Abdulla Oripov (poet) From Wikipedia, the free encyclopedia



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ABDULLA ORIPOV. Tell about yourself.
10-sinif yangi dars ishlanma

Abdulla Oripov (poet)

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For the Prime Minister, see Abdulla Aripov.

Abdulla Oripov




Born

March 21, 1941

Village Nekuz, QashqadaryoUzbek SSR, USSR



Died

November 5, 2016 (aged 75)

HoustonTexasUnited States

Occupation

Poet, literary translator, and a politician

Family

Bibisora Oripova[1]

Awards

  • Lenin Komsomol Prize of the Uzbek SSR (1972)

  • State Hamza Prize (1983)

  • National Poet of the Uzbek SSR (1989)

  • Alisher Navoiy State Prize (1992)

  • Hero of Uzbekistan (1998)

Abdulla Oripov (Uzbek: Abdulla Oripov, Абдулла Орипов) (March 21, 1941 – November 5, 2016) was an Uzbek poet, literary translator, and a politician.[2] He is best known as the author of the lyrics to the State Anthem of Uzbekistan.[3] In addition to writing his own poetry, Oripov translated the works of many famous foreign poets, such as Alexander PushkinDante AlighieriNizami Ganjavi, and Taras Shevchenko, into the Uzbek language.

Oripov was also a statesman. He was a member of the Senate of Uzbekistan from 2005 until his death in 2016. He also served as the head of the Copyright Committee of Uzbekistan from 2000 until his death.

Oripov received many awards during his lifetime. He became a National Poet of the Uzbek SSR in 1989. In 1998, he was awarded the title Hero of Uzbekistan, the highest honorary title that can be bestowed on a citizen by Uzbekistan.



Contents


  • 1Life

  • 2Work

    • 2.1Literary works

    • 2.2Literary translations

  • 3Awards

  • 4References

  • 5External links

Life[edit]

Abdulla Oripov was born on March 21, 1941, in the village of Nekuz in Qashqadaryo, then the Uzbek Soviet Socialist Republic.[4] His sister is the surgeon and women's rights activist Bibisora Oripova.[5] In 1958, Oripov graduated from high school with honors. In 1963, he graduated from Tashkent State University with a degree in journalism. Oripov had six children, five daughters and a son. He died on November 5, 2016, in Houston.[6]

Work[edit]

Oripov started writing poetry during his student years. His first collection of poems, Mitti yulduz (The Little Star), was published in 1965.

From 1963 to 1974, Oripov worked at the Yosh gvardiya (1963-1968) and Gaʻfur Gʻulom (1968-1974) publishing houses. Between 1974 and 1980, he worked for different periodicals, such as Sharq yulduzi (The Eastern Star) and Gulxan (Bonfire).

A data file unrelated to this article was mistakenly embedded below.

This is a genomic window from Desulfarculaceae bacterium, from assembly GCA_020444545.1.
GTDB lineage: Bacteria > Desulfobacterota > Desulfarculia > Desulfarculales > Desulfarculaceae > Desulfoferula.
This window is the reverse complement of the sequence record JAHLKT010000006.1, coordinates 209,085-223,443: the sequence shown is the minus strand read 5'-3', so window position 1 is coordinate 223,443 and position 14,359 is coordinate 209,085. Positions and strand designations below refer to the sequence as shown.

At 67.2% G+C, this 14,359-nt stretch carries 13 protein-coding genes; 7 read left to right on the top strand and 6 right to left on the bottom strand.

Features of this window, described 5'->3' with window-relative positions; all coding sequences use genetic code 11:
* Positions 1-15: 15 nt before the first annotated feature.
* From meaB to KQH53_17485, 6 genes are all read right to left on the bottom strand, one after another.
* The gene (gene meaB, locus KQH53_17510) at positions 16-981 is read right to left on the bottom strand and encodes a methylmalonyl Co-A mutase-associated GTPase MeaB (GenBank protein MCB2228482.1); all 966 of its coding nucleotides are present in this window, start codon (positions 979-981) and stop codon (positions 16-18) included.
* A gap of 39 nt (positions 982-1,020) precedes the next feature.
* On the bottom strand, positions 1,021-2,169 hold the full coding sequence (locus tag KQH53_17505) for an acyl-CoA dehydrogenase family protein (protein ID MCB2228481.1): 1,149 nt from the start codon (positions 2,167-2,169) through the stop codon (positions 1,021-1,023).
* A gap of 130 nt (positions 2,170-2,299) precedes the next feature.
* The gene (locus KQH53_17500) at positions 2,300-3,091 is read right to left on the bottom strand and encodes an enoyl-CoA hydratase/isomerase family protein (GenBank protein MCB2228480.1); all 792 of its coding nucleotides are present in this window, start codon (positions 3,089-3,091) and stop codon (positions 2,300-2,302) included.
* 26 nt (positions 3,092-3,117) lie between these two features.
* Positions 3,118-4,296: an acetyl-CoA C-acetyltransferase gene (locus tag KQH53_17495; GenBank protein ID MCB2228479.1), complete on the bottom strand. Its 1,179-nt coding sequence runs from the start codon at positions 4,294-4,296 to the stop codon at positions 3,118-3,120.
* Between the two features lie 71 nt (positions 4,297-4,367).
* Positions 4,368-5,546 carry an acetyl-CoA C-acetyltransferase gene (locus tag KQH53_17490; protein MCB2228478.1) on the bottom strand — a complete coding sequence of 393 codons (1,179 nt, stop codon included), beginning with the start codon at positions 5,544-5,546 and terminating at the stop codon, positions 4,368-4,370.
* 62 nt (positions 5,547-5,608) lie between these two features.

In 1971, Oripov became a member of the Writers' Union of Uzbekistan. From 1994 until 2009, he served as the head of the union.

Oripov was also a statesman. He was a member of the Senate of Uzbekistan from 2005 until his death in 2016.[7] He also served as the head of the Copyright Committee of Uzbekistan from 2000 until his death.

Literary works[edit]

The following is a list of Oripov's books of poetry:



  • Mitti yulduz (The Little Star) (1965)

  • Koʻzlarim yoʻlingda (Waiting for You) (1966)

  • Onajon (Dear Mother) (1969)

  • Ruhim (My Spirit) (1971)

  • Oʻzbekiston (Uzbekistan) (1972)

  • Qasida (The Ode) (1972)

  • Hayrat (Wonder) (1974)

  • Xotirot (Memories) (1974)

  • Yurtim shamoli (The Winds of My Country) (1974)

  • Jannatga yoʻl (The Road to Heaven) (1978)

  • Hakim va ajal (The Sage and Death) (1980)

  • Najot qal’asi (The Castle of Hope) (1981)

  • Surat va siyrat (The Picture and the Soul) (1981)

  • Yillar armoni (Dreams of the Years Gone By) (1984)

  • Ishonch koʻpriklari (The Bridges of Trust) (1989)

  • Haj daftari (The Hajj Diary) (1992)

  • Munojot (1992)

  • Dunyo (The World) (1995)

  • Saylanma (Selected Works) (1996)

  • Sohibqiron (Tamerlane) (1996)

  • Savob (Thawab) (1997)

  • Asarlar (Works) (2001) (In four volumes)

  • Birinchi muhabbatim (My First Love) (2005)

  • Everest va ummon (Everest and the Ocean) (2015)

  • Tutash dunyolar (Connected Worlds) (2015)

Oripov also penned a book on poetry, Ehtiyoj farzandi (The Son of Necessity), in 1988.

Literary translations[edit]

Oripov translated the works of many famous foreign poets, such as Alexander PushkinDante AlighieriHarivansh Rai Bachchan, Jenő Heltai, Kersti MerilaasKhalil Rza UluturkLesya UkrainkaNikola VaptsarovNikolay NekrasovNizami GanjaviQaysin Quli, Sergey BaruzdinTaras Shevchenko, and Yeghishe Charents, into the Uzbek language. In particular, he translated Dante's Divine Comedy into Uzbek. Oripov's own works in Uzbek have been translated into Russian and many other languages.



Awards[edit]

Oripov received many awards during his lifetime. In 1983, he was awarded the State Hamza Prize.[8] In 1989, he became a National Poet of the Uzbek SSR.[9] In 1992, he received the prestigious Alisher Navoiy State Prize. In 1998, he was awarded the title Hero of Uzbekistan, the highest honorary title that can be bestowed on a citizen by Uzbekistan.
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